Chileans in the Netherlands reflect on Pinochet’s coup 12:16 in Domestic, Abroad It is exactly 50 years ago that socialist President Allende committed suicide, after a coup led by General Pinochet. Many Chileans then fled to the Netherlands.

- Advertisement -spot_imgspot_img

NOS News
  • Nejifi Ramirez

  • Nejifi Ramirez

On September 11, 1973, fifty years ago today, General Augusto Pinochet brought a bloody end to the socialist government of President Allende in Chile. Then Prime Minister Den Uyl immediately invited about 200 refugees to come to the Netherlands. In the following years, about 2,000 Chileans came here.

How do they look back on their arrival in the Netherlands fifty years later and how do they look at Chile now?

Juan Heinsohn Huala

Juan Heinsohn Huala (65) – 46 years in the Netherlands

“I came to the Netherlands on February 22, 1977, when I was 20. My father was put in prison after the coup. It was only three years later that he was released and we were able to come to the Netherlands through a short stay in Buenos Aires.”

He has fond memories of the reception in the Netherlands. “There was a large group of volunteers and compatriots who had already fled waiting for us at Schiphol. We were then taken by bus to the Bijlmer where a fully furnished apartment on the fifth floor was waiting for us. The refrigerator was full of food and drinks. In the apartment we could finally live together as a family again in peace. A very different reception than you see now. That is why I have always worked as a volunteer to be able to show that humanity to refugees.”

It is difficult for Heinsohn Huala to see what the situation is like in Chile fifty years later. “There has been a terribly violent dictatorship for seventeen years and there is still a long list of missing people who have never been heard from again. A group of Chileans are fighting for justice for them and for a new constitution, but on the other hand there is Recently, an extreme right-wing group of Pinochet supporters has been campaigning to cover up things from the past. Fifty years later, the major dramas in the country have not yet been overcome.”

Renato Varga

Renato Vargas (75) – 48 years in the Netherlands

After the coup, Renato Vargas spent a number of years in prison in Chile because he was active in Allende’s party. “After three years I was released on the condition that I would leave the country. I was reunited with my wife on the plane to the Netherlands. We couldn’t wait to start our life together in the Netherlands.”

There was a lot of attention in the Netherlands for the Chilean refugees, so when they arrived at Schiphol, Vargas was immediately interviewed for the news. “In the hotel I saw myself on TV.” He knew nothing about the Netherlands at the time: “I only knew that it was one of the ‘low countries’.”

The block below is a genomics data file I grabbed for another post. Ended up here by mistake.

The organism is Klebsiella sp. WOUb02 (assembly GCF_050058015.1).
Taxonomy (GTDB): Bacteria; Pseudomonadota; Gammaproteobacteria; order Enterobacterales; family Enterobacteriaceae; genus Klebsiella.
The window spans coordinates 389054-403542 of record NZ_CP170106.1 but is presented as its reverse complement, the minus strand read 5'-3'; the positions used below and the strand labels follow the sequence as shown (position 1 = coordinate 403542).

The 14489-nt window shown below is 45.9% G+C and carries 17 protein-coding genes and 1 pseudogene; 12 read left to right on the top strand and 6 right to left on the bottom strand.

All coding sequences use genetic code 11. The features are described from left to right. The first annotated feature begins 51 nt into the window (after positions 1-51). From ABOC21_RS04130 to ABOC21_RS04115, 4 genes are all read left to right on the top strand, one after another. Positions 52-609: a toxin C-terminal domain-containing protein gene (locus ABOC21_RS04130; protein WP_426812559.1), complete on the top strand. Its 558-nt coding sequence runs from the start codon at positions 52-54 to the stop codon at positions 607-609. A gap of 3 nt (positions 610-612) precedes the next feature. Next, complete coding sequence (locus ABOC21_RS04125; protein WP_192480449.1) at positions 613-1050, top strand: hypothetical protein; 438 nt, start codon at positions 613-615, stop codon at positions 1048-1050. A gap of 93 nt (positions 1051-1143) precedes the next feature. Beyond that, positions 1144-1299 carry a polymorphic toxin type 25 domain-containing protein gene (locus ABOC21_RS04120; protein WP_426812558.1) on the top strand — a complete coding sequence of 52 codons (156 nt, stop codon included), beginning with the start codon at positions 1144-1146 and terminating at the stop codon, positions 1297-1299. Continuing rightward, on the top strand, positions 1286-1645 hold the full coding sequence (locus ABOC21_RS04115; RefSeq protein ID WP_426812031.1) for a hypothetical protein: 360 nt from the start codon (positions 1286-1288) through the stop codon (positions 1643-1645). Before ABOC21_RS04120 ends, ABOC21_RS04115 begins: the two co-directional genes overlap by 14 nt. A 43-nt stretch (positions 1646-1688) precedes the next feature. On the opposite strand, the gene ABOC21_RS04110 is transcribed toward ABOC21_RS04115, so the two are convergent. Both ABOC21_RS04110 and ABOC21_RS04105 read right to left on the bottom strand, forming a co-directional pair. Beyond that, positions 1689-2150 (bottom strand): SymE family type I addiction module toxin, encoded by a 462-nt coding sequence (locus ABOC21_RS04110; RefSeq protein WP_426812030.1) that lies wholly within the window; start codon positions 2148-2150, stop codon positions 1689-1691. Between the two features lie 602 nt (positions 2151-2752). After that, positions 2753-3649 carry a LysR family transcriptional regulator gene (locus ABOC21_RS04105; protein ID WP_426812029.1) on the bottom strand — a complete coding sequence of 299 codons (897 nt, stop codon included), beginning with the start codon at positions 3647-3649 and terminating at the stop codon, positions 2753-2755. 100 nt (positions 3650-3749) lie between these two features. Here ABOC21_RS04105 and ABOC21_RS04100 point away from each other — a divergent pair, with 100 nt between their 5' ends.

The couple arrived on December 30, 1975. “Because of the celebration of 700 years of Amsterdam, the city was beautifully decorated. We came from the driest area in the world, so the first days we walked through the rain and hail. What an experience! “

He has been to Chile before, after the end of the military dictatorship. But his children were already over 12 at the time. “They were real Amsterdammers, so we decided to stay in the Netherlands.” It is difficult for Vargas to see the current situation in Chile. “There is such a big gap between rich and poor. I have fought against it, but unfortunately it still exists.”

Laura Gallardo Torres

Laura Gallardo Torres (24) – born in the Netherlands

Gallardo Torres’ grandfather was arrested in October 1973 in his own home in front of his wife and children for believing in President Allende’s beliefs. “For my father, this was a very traumatic experience. He shouted at the soldiers to leave his father alone. He was powerless. My father recently told me this story. I could see that it still hurts him.”

For Gallardo Torres it feels like a movie, because she finds it difficult to imagine that people are capable of something like that. “The family was locked up, while my grandfather was abused and eventually taken away by General Pinochet’s soldiers.”

The family was reunited in 1977 on a plane to the Netherlands. Through the airplane window, the children saw their father boarding the plane in handcuffs, accompanied by two police officers.

“My generation is also confronted with these events every day. My family is therefore incomplete.” Gallardo Torres’ grandfather and grandmother returned to Chile after living in the Netherlands for ten years, when returning was possible again. “I didn’t grow up with my grandparents. It feels like a huge loss not to be able to share moments in my life with them.”

Gallardo Torres believes it is important to commemorate September 11. “So many bad things have happened that have scarred so many people for life. The only thing we can do is learn from history, because something like this should never happen again.”

  • From national trauma to hero: Pinochet continues to divide Chile
  • Chile makes new attempt to find out fate of missing Pinochet-era people
  • Chileans are voting en masse for a new constitution
  • Domestic

  • Abroad

Share article:

- Advertisement -spot_imgspot_img
Latest news
- Advertisement -spot_img
Related news
- Advertisement -spot_img